Tuesday, March 27, 2012

Blogpost #3 - Conflict and Warfare in the Digital Age

According to the Congressional Service, "US officials now consider cyberspace to be a domain for warfare, similar to air, space, land, and sea."

After reading this article, I got a better understanding for the topic "Conflict and Warfare in the Digital Age".

I was one of those who listened to the lecture on cyber-warfare and thought to myself "all this hacking stuff is done through computers, and I could careless who hacks into it, or sends a virus". That thought quickly upgraded when I read the line "If these things [talking about railways and electrical systems] were threatened, some commentators believe it is not just the internet at threat, but many lives."

So many people, like myself, don't understand the extent to which these hackers can reach. Almost every system we control these days is run by technology and can be hacked. With technology, military literally wouldn't even need to step foot into the country they were attacking - they just hack a system and start shutting down power grids, disrupting public transportation, or water systems. The article points out that there's no "Red Cross" or "FEMA" for the internet. Who do we send to help the aftermath of a cyberwar?

My point is that this conflict has the ability to grow larger than just web vandalism.

In 1998, we had the digital power to hack into air trafficking systems to hide incoming planes on a radar. That was almost 15 years ago! Imagine the capabilities hackers have now.

I agree with Frank Coggrave, vice president of digital investigators Guidance Software, as he believe these sorts of comments are "edging towards hysteria", because simply by reading this article I started to run through all the cyber warfare possibilities. It's scary.

The problem now is how do you prevent it?

"There is no clear, internationally agreed upon definition of what would constitute a cyber-war," said a report released at the Munich Security Conference by The EastWest Institute. To begin with, the internet was designed to be a free country. When it turns into a cyber war, who is to determine territory or boundary lines? And how will anyone be able to pinpoint one organization or country to blame, when we have such interconnectivity? Also, Viruses tend to be indiscriminate, they are not like soldiers who you train to attack certain things. How will a virus know what computer or system belongs to whom?

For me, these questions are hard to answer, but for people and organizations who study and live in this information, the answers might be in their hands, and they may be holding more power than we imagine. I think it's time we stand at our digital frontline and build our online security, before we find ourselves on a very different type of battlefield.

Tuesday, March 6, 2012

The Digital Divide - Blogpost #2

The Digital Divide is increasing as new technologies are on the horizon and the people who were already on the other side of the gap are getting left behind. This gap that was discovered in the 90's, has since gotten bigger as more and more computers, smartphones, tabloids, media sites, and technologies have hit the markets. It came to my attention as I read the article from LiveMint.com.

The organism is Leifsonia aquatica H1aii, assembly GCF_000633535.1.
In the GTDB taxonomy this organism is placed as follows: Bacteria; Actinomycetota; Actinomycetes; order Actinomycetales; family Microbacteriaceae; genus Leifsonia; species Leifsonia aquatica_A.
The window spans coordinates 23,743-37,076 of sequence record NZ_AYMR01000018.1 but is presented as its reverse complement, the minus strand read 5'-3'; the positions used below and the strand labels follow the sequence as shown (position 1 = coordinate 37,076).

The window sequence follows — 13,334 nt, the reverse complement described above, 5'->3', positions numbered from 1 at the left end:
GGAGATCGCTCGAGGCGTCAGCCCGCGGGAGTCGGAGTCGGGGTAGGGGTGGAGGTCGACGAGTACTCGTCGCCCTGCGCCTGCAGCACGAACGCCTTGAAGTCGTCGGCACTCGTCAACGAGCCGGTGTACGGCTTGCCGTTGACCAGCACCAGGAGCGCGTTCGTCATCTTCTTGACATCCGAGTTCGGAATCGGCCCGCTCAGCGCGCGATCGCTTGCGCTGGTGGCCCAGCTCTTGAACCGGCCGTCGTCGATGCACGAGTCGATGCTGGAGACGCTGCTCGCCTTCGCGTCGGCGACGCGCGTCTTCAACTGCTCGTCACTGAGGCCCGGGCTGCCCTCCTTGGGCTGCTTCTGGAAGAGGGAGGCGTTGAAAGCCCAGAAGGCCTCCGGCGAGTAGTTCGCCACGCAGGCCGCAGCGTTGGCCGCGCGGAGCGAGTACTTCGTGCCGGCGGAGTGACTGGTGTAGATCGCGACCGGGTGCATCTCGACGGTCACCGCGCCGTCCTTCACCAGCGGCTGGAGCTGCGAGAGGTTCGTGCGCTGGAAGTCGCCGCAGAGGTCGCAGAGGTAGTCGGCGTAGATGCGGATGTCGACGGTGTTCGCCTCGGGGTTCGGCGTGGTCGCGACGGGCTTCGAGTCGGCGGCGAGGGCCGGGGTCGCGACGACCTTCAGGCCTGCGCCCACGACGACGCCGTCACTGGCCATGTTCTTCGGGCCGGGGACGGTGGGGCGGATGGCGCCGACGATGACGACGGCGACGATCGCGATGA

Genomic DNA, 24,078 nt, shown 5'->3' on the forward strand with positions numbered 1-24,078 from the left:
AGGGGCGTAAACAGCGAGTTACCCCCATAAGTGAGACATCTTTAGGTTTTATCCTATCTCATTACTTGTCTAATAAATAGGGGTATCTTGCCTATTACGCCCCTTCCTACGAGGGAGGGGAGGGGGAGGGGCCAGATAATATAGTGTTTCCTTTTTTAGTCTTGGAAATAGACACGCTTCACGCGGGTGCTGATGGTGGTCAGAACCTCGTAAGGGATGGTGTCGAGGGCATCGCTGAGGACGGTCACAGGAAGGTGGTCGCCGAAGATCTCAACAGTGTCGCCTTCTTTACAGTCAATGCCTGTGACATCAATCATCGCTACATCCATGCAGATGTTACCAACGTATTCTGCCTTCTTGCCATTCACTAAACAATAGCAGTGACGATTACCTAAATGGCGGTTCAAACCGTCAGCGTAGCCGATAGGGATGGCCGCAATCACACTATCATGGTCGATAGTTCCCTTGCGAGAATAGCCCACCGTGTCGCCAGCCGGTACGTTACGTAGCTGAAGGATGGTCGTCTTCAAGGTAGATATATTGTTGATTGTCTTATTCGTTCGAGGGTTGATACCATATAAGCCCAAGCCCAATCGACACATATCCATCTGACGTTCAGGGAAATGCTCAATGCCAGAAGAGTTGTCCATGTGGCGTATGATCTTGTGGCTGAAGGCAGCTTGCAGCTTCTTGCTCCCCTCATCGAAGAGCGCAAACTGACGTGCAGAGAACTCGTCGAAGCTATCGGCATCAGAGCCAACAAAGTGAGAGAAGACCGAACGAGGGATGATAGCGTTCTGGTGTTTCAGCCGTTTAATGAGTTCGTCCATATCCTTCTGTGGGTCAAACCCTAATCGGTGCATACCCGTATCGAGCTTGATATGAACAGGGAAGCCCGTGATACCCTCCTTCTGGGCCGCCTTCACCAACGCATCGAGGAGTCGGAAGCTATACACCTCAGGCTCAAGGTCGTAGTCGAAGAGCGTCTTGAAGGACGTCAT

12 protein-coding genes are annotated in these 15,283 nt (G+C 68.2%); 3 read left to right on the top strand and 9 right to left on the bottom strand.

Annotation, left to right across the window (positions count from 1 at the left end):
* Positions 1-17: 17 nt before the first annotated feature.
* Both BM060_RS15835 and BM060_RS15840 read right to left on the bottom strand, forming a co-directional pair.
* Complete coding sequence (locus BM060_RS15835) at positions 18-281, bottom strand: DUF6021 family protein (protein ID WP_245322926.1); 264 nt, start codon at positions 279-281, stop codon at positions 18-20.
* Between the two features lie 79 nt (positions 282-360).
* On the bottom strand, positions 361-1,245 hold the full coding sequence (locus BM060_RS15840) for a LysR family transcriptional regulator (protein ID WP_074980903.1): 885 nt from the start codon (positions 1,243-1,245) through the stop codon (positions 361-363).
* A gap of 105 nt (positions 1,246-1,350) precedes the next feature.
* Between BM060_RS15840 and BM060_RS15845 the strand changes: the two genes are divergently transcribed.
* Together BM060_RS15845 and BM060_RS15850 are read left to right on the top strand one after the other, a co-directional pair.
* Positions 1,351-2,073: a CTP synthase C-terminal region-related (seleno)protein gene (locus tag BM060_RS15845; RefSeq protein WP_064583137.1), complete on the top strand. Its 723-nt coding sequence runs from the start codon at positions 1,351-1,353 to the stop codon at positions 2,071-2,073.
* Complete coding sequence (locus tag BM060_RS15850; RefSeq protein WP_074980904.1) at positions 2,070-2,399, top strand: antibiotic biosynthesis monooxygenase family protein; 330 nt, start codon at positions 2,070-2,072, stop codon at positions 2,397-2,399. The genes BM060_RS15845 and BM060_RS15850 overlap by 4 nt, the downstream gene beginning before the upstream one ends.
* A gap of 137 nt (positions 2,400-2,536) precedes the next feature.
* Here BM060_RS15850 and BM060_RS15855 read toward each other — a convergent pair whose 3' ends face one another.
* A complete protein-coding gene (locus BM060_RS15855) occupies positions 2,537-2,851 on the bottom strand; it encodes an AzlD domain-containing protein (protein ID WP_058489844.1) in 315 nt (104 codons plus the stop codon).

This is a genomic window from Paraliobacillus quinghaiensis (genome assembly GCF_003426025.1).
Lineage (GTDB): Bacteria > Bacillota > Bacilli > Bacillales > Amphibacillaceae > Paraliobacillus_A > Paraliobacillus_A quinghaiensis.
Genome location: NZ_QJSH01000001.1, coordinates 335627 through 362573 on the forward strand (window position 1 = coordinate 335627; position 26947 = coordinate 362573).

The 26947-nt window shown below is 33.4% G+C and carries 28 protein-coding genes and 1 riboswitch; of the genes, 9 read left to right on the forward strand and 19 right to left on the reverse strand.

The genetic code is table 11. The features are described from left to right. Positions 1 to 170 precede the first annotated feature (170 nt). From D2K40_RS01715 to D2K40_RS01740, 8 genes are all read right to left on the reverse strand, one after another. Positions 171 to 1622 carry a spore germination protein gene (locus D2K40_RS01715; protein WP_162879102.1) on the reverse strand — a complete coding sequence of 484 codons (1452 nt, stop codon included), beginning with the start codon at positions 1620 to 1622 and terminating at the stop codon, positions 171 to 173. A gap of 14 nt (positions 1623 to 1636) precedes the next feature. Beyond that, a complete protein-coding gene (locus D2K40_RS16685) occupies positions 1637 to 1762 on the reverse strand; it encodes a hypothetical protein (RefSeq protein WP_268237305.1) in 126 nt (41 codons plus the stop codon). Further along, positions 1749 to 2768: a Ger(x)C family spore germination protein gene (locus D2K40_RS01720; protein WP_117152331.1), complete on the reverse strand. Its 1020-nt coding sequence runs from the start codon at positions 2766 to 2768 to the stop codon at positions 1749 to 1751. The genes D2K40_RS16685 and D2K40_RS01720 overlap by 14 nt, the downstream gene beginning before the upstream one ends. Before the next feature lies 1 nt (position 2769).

One quote in the article mentions that "Six Months ago Pinterest wasn't on everyone's radar." This made me realize that even people, like myself, who have access to computers and the internet 24/7, and are knowledgeable in the technologies , are divided from a group of people who are ahead of me in what the "latest" is in the digital world.

Social media and digital literacy are becoming required skills for people seeking jobs in any area of work. Just about every industry has jumped on the social media bandwagon and registered for Facebook and Twitter accounts. They are also using sites like this to find out information about potential employees. It's a huge disadvantage, these days, not to be tech savvy.

As we were asked on our web-publishing exam, what can we do to close the gap in the digital divide? My first response is to make people aware that there is a gap. After reading this article, I realized we need to actually go forth and close the gap by taking action. By offering guidance and courses to those with less knowledge and capability, we can get others caught up with whats going on in the digital world.

It's kind of like those religious people who walk around trying to spread the word of God, but spreading the word of the divide, and how important it is to close it. If we can educate people on whats going on in the digital world, it will start to help educate people in all kinds of ways. For instance, digital literacy can increase skills in reading and writing, and expose people to an infinite amount of information, connecting them with all sorts of people and industries around the globe.

We mentioned multiple ways that closing the divide helps the world, such as economic equality, social equality, social mobility, growth, and national security to name a few. If we make people aware of the positive affects of closing the gaps, there's a possibility that there would be more drive to fix it.

If we can catch people up on digital literacy through tutorials, classes, and such, it will allow us to move forward into figuring out what our society needs, what the next step forward in the digital world should be, and how to improve our position in society.